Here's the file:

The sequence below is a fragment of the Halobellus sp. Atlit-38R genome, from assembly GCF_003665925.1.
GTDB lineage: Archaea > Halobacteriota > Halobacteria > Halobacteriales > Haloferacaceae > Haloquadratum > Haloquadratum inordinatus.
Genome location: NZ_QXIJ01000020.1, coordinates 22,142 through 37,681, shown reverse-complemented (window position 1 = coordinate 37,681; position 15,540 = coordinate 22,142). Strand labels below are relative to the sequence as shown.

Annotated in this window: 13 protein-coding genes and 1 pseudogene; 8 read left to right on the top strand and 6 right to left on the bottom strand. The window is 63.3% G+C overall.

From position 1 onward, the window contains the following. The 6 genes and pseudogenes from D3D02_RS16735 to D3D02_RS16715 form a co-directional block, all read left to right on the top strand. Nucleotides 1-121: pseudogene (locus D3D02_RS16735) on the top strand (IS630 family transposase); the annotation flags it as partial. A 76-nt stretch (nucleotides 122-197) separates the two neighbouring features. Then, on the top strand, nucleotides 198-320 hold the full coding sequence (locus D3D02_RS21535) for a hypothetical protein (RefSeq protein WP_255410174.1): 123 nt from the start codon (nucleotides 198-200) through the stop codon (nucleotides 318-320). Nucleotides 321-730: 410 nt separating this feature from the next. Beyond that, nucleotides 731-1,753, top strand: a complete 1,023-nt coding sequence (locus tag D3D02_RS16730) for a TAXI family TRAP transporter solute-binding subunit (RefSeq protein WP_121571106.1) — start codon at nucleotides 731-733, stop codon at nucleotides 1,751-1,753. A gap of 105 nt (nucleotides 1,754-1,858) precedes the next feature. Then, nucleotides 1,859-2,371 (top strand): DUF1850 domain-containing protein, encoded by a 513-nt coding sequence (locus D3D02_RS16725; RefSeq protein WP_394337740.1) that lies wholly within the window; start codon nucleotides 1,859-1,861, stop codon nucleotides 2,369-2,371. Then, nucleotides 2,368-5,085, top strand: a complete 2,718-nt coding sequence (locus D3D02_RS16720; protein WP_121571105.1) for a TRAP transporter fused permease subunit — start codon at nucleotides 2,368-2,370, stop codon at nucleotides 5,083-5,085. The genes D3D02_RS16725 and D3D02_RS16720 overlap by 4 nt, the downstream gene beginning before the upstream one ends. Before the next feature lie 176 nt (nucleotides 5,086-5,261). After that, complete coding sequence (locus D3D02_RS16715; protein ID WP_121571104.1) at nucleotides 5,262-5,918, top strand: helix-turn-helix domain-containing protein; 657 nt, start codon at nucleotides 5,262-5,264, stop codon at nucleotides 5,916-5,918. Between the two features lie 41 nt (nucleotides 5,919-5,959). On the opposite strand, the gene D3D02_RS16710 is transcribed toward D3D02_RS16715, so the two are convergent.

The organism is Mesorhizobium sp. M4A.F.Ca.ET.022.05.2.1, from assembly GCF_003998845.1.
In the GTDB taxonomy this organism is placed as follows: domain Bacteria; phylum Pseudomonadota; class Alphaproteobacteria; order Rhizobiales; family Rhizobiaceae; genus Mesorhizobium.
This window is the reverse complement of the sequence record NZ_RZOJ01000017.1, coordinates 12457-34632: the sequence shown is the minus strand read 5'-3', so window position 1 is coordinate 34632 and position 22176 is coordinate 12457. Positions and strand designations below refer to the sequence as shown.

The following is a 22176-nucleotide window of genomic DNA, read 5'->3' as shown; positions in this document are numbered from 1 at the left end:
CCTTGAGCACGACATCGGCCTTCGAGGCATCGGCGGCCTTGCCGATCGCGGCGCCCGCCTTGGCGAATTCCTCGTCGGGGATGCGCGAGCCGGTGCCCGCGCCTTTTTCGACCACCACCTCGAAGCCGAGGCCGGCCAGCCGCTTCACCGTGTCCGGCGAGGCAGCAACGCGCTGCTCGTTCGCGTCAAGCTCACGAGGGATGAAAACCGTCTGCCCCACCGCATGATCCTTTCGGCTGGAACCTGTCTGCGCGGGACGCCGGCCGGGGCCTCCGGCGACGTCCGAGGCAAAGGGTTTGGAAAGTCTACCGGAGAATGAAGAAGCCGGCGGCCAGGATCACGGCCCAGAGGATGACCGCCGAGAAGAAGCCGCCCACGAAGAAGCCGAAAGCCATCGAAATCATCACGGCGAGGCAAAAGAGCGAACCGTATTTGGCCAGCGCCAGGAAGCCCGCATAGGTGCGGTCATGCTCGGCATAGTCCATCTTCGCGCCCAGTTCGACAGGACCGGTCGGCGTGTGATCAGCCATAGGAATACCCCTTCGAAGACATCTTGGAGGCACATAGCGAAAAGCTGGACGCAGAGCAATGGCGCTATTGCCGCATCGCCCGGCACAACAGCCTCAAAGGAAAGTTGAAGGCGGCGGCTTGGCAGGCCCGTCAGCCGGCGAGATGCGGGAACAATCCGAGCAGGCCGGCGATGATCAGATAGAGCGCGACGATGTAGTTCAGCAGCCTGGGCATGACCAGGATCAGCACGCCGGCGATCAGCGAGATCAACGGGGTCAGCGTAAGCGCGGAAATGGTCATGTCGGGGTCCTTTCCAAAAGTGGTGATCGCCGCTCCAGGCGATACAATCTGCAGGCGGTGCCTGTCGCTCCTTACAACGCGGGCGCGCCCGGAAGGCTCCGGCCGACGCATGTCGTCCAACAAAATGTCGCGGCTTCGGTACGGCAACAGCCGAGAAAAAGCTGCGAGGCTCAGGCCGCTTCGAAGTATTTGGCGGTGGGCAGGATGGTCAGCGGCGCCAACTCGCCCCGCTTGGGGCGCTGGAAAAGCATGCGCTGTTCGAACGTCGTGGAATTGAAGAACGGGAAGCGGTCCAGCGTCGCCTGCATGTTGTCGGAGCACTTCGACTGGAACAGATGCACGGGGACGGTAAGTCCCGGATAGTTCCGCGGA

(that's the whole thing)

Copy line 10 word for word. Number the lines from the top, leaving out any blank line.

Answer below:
CCTTGAGCACGACATCGGCCTTCGAGGCATCGGCGGCCTTGCCGATCGCGGCGCCCGCCTTGGCGAATTCCTCGTCGGGGATGCGCGAGCCGGTGCCCGCGCCTTTTTCGACCACCACCTCGAAGCCGAGGCCGGCCAGCCGCTTCACCGTGTCCGGCGAGGCAGCAACGCGCTGCTCGTTCGCGTCAAGCTCACGAGGGATGAAAACCGTCTGCCCCACCGCATGATCCTTTCGGCTGGAACCTGTCTGCGCGGGACGCCGGCCGGGGCCTCCGGCGACGTCCGAGGCAAAGGGTTTGGAAAGTCTACCGGAGAATGAAGAAGCCGGCGGCCAGGATCACGGCCCAGAGGATGACCGCCGAGAAGAAGCCGCCCACGAAGAAGCCGAAAGCCATCGAAATCATCACGGCGAGGCAAAAGAGCGAACCGTATTTGGCCAGCGCCAGGAAGCCCGCATAGGTGCGGTCATGCTCGGCATAGTCCATCTTCGCGCCCAGTTCGACAGGACCGGTCGGCGTGTGATCAGCCATAGGAATACCCCTTCGAAGACATCTTGGAGGCACATAGCGAAAAGCTGGACGCAGAGCAATGGCGCTATTGCCGCATCGCCCGGCACAACAGCCTCAAAGGAAAGTTGAAGGCGGCGGCTTGGCAGGCCCGTCAGCCGGCGAGATGCGGGAACAATCCGAGCAGGCCGGCGATGATCAGATAGAGCGCGACGATGTAGTTCAGCAGCCTGGGCATGACCAGGATCAGCACGCCGGCGATCAGCGAGATCAACGGGGTCAGCGTAAGCGCGGAAATGGTCATGTCGGGGTCCTTTCCAAAAGTGGTGATCGCCGCTCCAGGCGATACAATCTGCAGGCGGTGCCTGTCGCTCCTTACAACGCGGGCGCGCCCGGAAGGCTCCGGCCGACGCATGTCGTCCAACAAAATGTCGCGGCTTCGGTACGGCAACAGCCGAGAAAAAGCTGCGAGGCTCAGGCCGCTTCGAAGTATTTGGCGGTGGGCAGGATGGTCAGCGGCGCCAACTCGCCCCGCTTGGGGCGCTGGAAAAGCATGCGCTGTTCGAACGTCGTGGAATTGAAGAACGGGAAGCGGTCCAGCGTCGCCTGCATGTTGTCGGAGCACTTCGACTGGAACAGATGCACGGGGACGGTAAGTCCCGGATAGTTCCGCGGA